Zooplankton abundance and distribution around on a seamount in the Andaman Sea, Thailand, measured with acoustic methods and biological sampling
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Studies of abundance and distribution of zooplankton with acoustic instruments is new methodology in Thailand. In order to evaluate if the zooplankton could be detected and measured, a specific area around a seamount in the Andaman Sea was selected for comparative measurements zooplankton with acoustics and with biological sampling. The survey was conducted with the Andaman Sea Fisheries Research and Development Center vessel RV Pramong 4" in 3 cruises during the southwest monsoon period from 14th-17th of August, 14th-17th of September and 26th-30th October 2010 working both during day and night. The survey area covered the Hin Muang-Hin Daeng seamount located on southeast part of Krabi province between 07o 08.98′ N and 98o 49.41′ E. The acoustic surveys used SIMRAD EK60 echo sounder with split beam transceivers at 38 and 200 kHz. The acoustic data were collected on four transects crossing the seamount in a star" pattern. The distance of each transect is 6 nautical miles. The biological data was collected at 2 sampling sites placed on transect line 3 of acoustic sampling: Site 1 was relatively near to the seamount, at 0.5 nautical miles distance, and Site 2 far from the seamount at 1.5 nautical miles distance. Two sampling gears were used to study the abundance and distribution of zooplankton. The Bongo net with 330 μm mesh size equipped with a flow meter and depth sensor was the main gear for studying of mesozooplankton and fish larvae. The Van Dorn 20 liters water sampler was applied for studying of microzooplankton. Both gears were used to take several samples in the vertical. Salinity, temperature, dissolved oxygen, pH, sea current speed and direction were recorded at both sites, using a CTD and a current meter. The results showed that the environmental parameters; dissolved oxygen (2.49-4.49 mg/l), temperature (28-30oC), salinity (32.00-33.43 psu) and pH value (8.28-8.52) around the seamount was quite stable throughout the sampling period. The ocean current during the period flowed cyclically in an east western direction. The density of plankton-like targets around seamount evidently varied around the pinnacle area, the horizontal distribution in September and October showed similar pattern at all transect lines with a sharp decreased density at pinnacle area at both frequencies. The same pattern was seen in some of the August transects. The acoustically measured abundance of zooplankton (copepods) at the area outside the pinnacle area was higher than at the pinnacle area throughout study period with mean abundance 54.50±19.60 kg/m2 and 44.23±22.02 kg/m2, respectively. From these high numbers, and from the comparative biological studies, the echoes scrutinized as zooplankton could not have been zooplankton, and the main smoke-like targets and layers must have been gas bearing phytoplankton rather than echoes from zooplankton. Almost all (98%) of the fish was found closer than 0.1 nautical miles from the pinnacle of the seamount. The biomass of fish was estimated to be approximately 18±9.90 tons. The abundance of zooplankton from the Bongo nets showed no difference between Sampling Site 1 (46-471 individuals/m3) and Site 2 (40-564 individuals/m3) Also, there was no significant difference between day and night sampling. The zooplankton dry weight biomass from the Bongo net collection ranged from 0.0020-0.0184 mg/m3 at Sampling Site 1 and 0.0021-0.0170 mg/m3 at Site 2. Additionally, the abundance of microzooplankton, studied with the Van Dorn sampling gear indicated no difference between Sampling Site 1 (550-6100 individuals/m3) and Site 2 (1000-6900 individuals/m3) during day and night. Copepoda were the most abundant taxon accounting for 70-79% of total zooplankton densities all both gears and both sampling sites. The main reason for the difference in the numerical abundances observed with the two sampling gears is animal size. The results from the zooplankton abundance investigations showed low correlation between acoustic measurements and biological sampling. The result indicates that there are significant errors involved, problems and limitations in the acoustic detection of the main zooplankton groups, but also with the two biological sampling devices. However, the results also indicate that the zooplankton densities are very low in the study area of the Andaman Sea. Using only the 38 kHz and 200 kHz echo sounder frequencies made it therefore difficult to distinguish zooplankton on the echograms and to separate them from other masking targets.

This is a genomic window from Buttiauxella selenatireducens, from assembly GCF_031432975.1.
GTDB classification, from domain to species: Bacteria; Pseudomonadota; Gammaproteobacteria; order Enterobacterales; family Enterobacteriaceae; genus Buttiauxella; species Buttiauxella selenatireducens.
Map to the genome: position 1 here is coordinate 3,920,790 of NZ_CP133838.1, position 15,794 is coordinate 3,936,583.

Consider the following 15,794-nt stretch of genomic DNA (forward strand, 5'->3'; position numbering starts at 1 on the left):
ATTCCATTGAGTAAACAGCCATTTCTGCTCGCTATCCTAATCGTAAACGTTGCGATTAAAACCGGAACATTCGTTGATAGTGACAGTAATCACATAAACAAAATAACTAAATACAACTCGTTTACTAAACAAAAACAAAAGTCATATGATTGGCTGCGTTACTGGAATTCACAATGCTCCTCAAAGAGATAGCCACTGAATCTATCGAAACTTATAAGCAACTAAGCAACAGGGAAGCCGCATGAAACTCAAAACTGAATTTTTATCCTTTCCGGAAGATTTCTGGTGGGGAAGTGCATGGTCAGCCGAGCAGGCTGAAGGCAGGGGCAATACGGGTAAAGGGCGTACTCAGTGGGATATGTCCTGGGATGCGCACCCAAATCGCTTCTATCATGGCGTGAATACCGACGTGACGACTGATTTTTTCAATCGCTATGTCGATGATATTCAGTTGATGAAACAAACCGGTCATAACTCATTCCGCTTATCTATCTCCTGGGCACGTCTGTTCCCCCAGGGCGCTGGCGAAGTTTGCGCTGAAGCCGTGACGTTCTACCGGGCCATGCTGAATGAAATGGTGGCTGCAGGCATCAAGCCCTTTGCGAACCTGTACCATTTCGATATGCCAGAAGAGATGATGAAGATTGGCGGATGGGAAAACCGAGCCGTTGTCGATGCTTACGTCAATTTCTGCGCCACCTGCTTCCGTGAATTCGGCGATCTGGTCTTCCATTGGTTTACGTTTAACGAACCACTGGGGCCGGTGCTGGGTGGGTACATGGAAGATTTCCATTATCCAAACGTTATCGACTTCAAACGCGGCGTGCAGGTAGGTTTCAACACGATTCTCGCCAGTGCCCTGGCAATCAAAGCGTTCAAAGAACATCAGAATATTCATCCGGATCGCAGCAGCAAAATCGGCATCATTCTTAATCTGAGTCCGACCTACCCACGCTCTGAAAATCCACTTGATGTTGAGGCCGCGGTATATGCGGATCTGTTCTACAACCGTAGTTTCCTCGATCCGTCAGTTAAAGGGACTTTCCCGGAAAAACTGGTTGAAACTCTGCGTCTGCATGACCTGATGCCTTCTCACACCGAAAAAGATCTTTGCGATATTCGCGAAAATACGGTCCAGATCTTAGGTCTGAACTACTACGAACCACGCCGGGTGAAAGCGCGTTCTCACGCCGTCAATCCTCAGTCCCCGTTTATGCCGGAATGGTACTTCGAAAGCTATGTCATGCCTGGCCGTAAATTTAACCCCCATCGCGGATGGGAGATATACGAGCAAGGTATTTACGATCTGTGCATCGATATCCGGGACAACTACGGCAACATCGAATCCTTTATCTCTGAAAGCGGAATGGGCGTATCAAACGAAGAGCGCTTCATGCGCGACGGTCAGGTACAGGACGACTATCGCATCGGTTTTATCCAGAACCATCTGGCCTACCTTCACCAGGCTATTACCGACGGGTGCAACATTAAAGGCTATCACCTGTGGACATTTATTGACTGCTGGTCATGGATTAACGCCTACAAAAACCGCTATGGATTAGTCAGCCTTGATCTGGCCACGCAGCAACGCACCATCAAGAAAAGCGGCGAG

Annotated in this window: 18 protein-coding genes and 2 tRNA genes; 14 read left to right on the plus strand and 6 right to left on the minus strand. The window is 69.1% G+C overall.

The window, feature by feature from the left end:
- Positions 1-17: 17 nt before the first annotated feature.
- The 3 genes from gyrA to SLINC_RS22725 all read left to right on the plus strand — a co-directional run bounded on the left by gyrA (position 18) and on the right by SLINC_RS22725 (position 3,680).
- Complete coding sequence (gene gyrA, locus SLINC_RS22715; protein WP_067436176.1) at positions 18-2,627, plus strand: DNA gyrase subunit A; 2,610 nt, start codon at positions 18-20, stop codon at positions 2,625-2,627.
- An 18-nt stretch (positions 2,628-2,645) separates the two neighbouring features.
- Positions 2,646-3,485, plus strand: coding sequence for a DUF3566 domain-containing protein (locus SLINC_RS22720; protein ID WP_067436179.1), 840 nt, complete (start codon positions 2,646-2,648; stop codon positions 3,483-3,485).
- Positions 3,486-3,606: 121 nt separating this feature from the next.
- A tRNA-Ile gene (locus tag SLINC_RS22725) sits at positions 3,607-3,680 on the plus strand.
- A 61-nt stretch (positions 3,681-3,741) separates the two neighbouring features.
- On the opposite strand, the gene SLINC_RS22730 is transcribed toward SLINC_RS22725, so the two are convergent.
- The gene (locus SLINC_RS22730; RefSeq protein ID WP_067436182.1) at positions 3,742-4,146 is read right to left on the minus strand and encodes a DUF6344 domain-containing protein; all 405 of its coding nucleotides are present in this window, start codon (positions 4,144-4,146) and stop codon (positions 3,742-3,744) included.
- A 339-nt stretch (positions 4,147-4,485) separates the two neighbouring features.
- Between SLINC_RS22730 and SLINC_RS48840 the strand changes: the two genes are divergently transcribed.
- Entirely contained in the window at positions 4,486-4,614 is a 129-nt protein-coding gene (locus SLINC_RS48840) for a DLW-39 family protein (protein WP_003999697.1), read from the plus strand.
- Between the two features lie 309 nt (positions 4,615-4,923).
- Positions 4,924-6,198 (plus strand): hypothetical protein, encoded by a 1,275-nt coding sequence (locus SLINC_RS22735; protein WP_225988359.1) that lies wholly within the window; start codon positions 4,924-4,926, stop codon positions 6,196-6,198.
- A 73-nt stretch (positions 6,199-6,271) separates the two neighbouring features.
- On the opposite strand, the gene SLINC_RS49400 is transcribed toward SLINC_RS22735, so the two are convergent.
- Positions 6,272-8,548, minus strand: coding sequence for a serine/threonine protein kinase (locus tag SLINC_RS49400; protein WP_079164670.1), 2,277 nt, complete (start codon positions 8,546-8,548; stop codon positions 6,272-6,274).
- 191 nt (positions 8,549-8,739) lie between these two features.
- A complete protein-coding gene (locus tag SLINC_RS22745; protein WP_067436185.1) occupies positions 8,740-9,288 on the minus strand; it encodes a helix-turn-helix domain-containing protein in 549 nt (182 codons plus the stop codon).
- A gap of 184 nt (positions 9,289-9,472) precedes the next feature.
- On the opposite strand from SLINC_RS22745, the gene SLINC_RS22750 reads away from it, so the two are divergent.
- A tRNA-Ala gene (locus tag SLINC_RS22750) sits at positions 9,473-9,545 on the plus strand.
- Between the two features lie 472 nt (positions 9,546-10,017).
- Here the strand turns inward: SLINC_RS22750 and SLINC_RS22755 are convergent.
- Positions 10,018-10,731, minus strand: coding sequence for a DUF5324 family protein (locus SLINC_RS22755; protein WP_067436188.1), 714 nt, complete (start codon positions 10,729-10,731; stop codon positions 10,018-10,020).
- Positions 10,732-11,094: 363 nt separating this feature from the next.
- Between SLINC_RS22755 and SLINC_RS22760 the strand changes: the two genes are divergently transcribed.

PublisherThe University of Bergen
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